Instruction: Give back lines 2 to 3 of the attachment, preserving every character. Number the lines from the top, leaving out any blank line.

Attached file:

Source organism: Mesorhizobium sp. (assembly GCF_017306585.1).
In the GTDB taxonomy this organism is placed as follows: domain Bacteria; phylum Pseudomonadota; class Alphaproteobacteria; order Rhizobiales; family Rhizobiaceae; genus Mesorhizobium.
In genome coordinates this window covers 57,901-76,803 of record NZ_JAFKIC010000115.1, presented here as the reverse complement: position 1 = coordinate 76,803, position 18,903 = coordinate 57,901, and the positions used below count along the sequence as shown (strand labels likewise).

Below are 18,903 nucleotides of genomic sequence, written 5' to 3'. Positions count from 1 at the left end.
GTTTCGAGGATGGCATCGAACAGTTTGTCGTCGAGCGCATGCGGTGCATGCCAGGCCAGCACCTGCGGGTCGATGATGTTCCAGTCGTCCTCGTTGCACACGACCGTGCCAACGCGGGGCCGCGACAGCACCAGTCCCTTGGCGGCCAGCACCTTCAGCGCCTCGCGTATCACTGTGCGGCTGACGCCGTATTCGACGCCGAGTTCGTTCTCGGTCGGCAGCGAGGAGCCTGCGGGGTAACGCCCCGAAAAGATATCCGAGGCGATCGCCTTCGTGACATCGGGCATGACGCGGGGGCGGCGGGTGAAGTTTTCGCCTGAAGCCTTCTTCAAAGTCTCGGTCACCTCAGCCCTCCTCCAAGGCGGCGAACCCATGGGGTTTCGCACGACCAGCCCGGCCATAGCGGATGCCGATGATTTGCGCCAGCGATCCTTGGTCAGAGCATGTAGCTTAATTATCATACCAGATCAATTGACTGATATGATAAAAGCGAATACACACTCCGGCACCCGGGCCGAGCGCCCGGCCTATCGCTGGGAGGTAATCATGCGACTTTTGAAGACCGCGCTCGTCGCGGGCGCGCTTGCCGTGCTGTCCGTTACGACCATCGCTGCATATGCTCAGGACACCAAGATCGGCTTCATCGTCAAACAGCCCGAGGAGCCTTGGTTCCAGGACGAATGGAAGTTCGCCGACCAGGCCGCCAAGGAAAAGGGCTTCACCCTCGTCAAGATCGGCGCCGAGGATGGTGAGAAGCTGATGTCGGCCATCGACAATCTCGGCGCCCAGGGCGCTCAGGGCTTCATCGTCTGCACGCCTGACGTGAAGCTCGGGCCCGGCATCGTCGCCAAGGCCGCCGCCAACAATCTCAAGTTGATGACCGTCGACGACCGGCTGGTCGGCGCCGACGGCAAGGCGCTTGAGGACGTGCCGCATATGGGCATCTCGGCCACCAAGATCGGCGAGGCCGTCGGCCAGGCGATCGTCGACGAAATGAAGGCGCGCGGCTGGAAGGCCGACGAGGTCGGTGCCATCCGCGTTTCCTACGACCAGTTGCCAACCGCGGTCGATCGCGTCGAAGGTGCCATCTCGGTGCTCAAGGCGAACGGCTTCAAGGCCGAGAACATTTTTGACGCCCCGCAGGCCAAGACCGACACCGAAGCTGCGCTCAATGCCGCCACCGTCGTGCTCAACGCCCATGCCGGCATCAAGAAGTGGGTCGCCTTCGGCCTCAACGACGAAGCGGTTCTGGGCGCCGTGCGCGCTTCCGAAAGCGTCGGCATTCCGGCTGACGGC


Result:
In the GTDB taxonomy this organism is placed as follows: domain Bacteria; phylum Pseudomonadota; class Alphaproteobacteria; order Rhizobiales; family Rhizobiaceae; genus Mesorhizobium.
In genome coordinates this window covers 57,901-76,803 of record NZ_JAFKIC010000115.1, presented here as the reverse complement: position 1 = coordinate 76,803, position 18,903 = coordinate 57,901, and the positions used below count along the sequence as shown (strand labels likewise).